The small, landlocked country of Laos is one of the poorest nations in Southeast Asia. Home to 6.6 million people, Laos is also a fast-growing emerging market that registered 7 percent GDP growth in 2016. The Laotian government is embarking on ambitious development projects to build up new infrastructure and energy sources in the least developed country in the region. Here are five development projects in Laos:
The Asian Development Bank (ADB)’s Livestock and Economic Development Project
In northern Laos, the ADB is helping empower local women by providing them with livestock so that they can economically sustain themselves and their families. The Livestock Development Project disburses $16.5 million through various regional projects across the country, with funds contributed from the ADB and other international aid agencies. Ever since it began in September 2006, the project has helped women play more important roles in their families and local communities.
The U.N. Development Programme (UNDP)’s Climate Change Readiness Project
The U.N.’s Green Climate Fund is supporting the Laotian government in seeking solutions to climate change and improving the county’s access to renewable energy. The UNDP has pledged a funding programme as part of its Readiness and Preparatory Support Programme, an 18-month project designed to help local stakeholders across the government and different sectors of the economy to reform the agricultural sector, forestry and environmental practices in local communities. Environmental development projects in Laos arising from the programme will hopefully aid Laos in its fight against the effects of climate change.
High-Speed Rail Link to China and Thailand
As part of the high-profile “One Belt, One Road” initiative, China is investing $6 billion on a rail line connecting Thailand to the southern Chinese city of Kunming — with 420 kilometers running through Laos, connecting towns and cities throughout the country. While the project will surely increase connectivity, the rail line has been criticized for its displacement of locals living along the line, including the eviction of over 4,400 Lao families from their homes. While only 14 percent completed, the project has provided employment for over 7,000 local Lao workers and is contributing to infrastructure development in the poorly connected country. The line is one of many high-profile development projects in Laos currently under construction, including major hydropower plants.
The World Bank’s Mekong Integrated Water Resources Management Project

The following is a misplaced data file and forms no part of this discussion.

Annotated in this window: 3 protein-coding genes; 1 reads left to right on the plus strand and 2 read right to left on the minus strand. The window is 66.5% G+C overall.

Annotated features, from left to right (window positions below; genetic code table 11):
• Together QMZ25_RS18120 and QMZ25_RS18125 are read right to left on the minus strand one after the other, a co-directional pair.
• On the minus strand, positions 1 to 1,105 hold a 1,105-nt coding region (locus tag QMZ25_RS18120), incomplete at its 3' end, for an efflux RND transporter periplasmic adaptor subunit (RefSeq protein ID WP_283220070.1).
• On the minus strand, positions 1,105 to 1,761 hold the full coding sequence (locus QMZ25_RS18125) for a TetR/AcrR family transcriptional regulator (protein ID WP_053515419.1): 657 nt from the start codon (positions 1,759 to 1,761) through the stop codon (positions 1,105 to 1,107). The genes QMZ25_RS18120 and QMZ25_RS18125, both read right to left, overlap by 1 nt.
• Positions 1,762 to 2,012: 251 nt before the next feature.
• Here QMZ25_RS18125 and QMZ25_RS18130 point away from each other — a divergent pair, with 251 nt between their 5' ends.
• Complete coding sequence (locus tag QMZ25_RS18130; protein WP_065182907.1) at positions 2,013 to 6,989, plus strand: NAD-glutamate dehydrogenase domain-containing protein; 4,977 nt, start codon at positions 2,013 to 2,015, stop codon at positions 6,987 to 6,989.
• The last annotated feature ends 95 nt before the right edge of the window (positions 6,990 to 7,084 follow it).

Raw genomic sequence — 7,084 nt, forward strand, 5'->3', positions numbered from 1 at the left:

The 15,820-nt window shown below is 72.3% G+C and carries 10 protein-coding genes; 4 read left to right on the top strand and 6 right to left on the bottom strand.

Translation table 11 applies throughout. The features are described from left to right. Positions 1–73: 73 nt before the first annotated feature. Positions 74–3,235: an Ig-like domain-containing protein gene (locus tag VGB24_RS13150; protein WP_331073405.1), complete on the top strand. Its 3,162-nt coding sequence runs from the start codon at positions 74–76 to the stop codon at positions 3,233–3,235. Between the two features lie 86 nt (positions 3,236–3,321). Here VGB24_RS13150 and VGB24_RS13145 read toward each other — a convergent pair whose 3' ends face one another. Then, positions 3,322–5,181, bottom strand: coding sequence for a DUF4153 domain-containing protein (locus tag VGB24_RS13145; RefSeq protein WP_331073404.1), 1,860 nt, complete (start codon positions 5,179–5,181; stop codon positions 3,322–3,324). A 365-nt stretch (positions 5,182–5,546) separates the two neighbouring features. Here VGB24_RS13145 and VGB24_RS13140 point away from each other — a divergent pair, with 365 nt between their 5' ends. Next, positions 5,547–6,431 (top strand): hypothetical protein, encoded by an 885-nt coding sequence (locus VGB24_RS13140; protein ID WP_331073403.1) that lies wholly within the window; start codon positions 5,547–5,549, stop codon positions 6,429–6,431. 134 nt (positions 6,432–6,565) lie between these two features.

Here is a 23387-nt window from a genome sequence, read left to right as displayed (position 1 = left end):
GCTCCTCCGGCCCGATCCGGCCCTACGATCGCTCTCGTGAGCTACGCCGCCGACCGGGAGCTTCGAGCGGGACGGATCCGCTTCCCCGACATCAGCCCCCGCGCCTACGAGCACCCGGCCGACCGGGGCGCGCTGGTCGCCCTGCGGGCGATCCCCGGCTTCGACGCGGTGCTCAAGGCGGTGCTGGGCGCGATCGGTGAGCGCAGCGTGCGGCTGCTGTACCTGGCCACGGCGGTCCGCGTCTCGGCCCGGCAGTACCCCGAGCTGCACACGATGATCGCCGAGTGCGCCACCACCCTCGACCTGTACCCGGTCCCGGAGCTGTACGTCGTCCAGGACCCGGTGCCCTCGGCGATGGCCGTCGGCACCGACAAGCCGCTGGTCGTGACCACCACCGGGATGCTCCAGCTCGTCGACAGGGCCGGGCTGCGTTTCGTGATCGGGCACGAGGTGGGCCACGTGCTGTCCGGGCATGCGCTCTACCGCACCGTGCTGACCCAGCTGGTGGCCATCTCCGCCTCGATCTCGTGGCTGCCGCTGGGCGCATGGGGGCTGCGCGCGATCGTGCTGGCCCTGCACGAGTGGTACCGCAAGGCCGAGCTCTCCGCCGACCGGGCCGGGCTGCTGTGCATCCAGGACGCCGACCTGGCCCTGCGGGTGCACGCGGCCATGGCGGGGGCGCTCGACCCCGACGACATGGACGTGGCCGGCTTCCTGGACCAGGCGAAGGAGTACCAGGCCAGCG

The Mekong River is one of the longest rivers in Southeast Asia, and is an important water source and vital artery in Laos and neighboring countries. The World Bank’s Mekong Integrated Water Resources Management Project seeks to coordinate closer collaboration between Laos and its neighbors on access to water in the Lower Mekong Delta, particularly in improving the management of water resources and fisheries in the densely populated region. The initiative also includes development projects in Laos to improve the sustainability of the Mekong river basin’s water resources and improve the management of floods.
The World Bank’s Health Governance and Nutrition Development Project
The World Bank is expanding access to health and improved nutrition in Laos by contributing $15 million in additional financing to healthcare development projects in Laos. The funding will support the modernization of healthcare information systems and efforts to increase access to reproductive care, maternal care and healthcare for children. Since launching in 2015, foreign governments including Australia and Japan have since pledged $5 million for an immunization drive and reforms in the healthcare sector in Laos.
Laos is relying both on international organizations and aid groups as well as on its wealthiest and largest neighbor, China, in pursuing both economic development and a way out of poverty for millions of its citizens. Expanded access to healthcare and water resources through World Bank projects are just two of many development projects in Laos as the country pursues greater human development to go along with its rapid pace of economic growth.
– Giacomo Tognini